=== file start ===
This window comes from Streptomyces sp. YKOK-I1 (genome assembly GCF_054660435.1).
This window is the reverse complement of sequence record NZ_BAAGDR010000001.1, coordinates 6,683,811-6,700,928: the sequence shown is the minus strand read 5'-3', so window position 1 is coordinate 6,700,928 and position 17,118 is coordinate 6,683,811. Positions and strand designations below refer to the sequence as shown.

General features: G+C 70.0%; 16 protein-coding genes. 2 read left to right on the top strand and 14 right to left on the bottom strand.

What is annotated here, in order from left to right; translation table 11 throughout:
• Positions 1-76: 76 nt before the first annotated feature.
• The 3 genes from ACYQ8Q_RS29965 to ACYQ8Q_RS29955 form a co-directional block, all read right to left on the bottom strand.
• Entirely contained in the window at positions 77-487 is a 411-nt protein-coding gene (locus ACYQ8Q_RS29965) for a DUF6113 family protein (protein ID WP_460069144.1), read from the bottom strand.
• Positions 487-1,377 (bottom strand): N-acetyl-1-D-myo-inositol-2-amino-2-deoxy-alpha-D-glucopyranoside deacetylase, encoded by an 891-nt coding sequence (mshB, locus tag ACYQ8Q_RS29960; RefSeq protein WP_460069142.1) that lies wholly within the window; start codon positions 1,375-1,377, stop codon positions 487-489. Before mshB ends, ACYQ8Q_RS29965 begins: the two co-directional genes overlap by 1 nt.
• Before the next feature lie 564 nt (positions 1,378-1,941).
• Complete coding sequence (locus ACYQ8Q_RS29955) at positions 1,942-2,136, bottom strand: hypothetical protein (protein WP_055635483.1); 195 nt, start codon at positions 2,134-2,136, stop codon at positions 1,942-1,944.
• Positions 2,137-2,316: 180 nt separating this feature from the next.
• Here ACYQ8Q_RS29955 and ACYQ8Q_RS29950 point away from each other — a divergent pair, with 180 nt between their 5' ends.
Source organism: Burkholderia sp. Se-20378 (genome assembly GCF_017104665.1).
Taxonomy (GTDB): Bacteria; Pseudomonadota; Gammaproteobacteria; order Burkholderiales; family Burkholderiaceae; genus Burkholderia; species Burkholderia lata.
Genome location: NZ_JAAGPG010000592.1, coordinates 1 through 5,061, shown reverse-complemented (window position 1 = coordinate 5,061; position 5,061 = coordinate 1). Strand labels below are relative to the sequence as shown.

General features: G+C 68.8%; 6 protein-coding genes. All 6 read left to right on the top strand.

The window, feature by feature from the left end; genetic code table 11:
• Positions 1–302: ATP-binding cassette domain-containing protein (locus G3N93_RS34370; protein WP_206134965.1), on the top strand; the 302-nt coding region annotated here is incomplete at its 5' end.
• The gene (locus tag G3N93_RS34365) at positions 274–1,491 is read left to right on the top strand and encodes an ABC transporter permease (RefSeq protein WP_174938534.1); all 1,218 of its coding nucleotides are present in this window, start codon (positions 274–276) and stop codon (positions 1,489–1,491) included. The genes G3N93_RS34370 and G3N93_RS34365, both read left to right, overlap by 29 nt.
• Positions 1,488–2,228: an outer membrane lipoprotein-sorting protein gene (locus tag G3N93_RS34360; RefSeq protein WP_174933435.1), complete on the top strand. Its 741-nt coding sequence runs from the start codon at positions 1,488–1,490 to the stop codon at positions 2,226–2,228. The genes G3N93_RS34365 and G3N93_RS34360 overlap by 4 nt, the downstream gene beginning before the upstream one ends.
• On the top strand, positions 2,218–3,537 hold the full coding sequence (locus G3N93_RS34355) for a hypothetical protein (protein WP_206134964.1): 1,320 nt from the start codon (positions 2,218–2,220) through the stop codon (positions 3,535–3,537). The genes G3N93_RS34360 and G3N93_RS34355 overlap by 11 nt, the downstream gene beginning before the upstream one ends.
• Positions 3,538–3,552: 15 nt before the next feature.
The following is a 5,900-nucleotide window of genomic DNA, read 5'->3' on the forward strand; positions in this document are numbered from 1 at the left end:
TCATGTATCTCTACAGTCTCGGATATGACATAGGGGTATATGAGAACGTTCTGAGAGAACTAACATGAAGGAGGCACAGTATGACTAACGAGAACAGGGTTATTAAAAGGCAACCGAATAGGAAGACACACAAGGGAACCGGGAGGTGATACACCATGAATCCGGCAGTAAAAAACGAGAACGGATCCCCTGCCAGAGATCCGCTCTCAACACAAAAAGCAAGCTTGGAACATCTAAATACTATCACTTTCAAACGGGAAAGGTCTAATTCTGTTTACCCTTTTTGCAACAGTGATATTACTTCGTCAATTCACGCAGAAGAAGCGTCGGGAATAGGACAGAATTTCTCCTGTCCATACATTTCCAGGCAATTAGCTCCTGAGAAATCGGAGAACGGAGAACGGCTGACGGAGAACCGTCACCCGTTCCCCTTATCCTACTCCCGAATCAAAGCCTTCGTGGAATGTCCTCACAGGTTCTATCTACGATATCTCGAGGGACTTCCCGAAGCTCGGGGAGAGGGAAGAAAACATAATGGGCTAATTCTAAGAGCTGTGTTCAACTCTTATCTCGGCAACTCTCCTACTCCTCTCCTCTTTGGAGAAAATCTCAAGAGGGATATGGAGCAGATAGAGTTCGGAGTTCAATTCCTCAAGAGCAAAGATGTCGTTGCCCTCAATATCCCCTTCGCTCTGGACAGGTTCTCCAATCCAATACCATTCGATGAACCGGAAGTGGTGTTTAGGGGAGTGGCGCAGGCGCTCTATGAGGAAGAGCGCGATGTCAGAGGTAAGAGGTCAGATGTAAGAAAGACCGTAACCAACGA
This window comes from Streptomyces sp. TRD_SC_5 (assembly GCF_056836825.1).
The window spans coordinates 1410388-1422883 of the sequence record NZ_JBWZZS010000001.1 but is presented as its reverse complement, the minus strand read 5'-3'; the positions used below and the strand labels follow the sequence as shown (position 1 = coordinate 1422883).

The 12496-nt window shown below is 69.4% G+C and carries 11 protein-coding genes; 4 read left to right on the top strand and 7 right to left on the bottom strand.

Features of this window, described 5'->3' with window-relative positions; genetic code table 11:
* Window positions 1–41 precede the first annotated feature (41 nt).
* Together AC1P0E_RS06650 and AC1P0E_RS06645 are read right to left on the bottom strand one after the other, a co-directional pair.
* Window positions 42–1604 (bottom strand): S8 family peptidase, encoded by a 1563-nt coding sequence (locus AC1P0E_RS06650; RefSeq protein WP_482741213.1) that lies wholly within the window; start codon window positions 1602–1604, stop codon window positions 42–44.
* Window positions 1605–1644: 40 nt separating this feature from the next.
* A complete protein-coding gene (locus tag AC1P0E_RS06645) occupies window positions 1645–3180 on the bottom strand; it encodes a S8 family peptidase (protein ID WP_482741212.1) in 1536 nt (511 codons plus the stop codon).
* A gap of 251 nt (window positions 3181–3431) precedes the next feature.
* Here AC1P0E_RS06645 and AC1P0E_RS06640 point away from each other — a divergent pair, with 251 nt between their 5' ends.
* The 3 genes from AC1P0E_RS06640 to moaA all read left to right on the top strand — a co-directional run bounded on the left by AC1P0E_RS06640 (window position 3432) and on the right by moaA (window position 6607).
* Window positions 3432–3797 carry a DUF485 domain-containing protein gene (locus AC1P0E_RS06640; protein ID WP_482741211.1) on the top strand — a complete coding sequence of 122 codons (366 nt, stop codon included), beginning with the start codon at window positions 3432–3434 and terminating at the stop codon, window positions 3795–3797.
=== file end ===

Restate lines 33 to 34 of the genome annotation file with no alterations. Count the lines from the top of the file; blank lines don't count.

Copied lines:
* A complete protein-coding gene (locus tag AC1P0E_RS06645) occupies window positions 1645–3180 on the bottom strand; it encodes a S8 family peptidase (protein ID WP_482741212.1) in 1536 nt (511 codons plus the stop codon).
* A gap of 251 nt (window positions 3181–3431) precedes the next feature.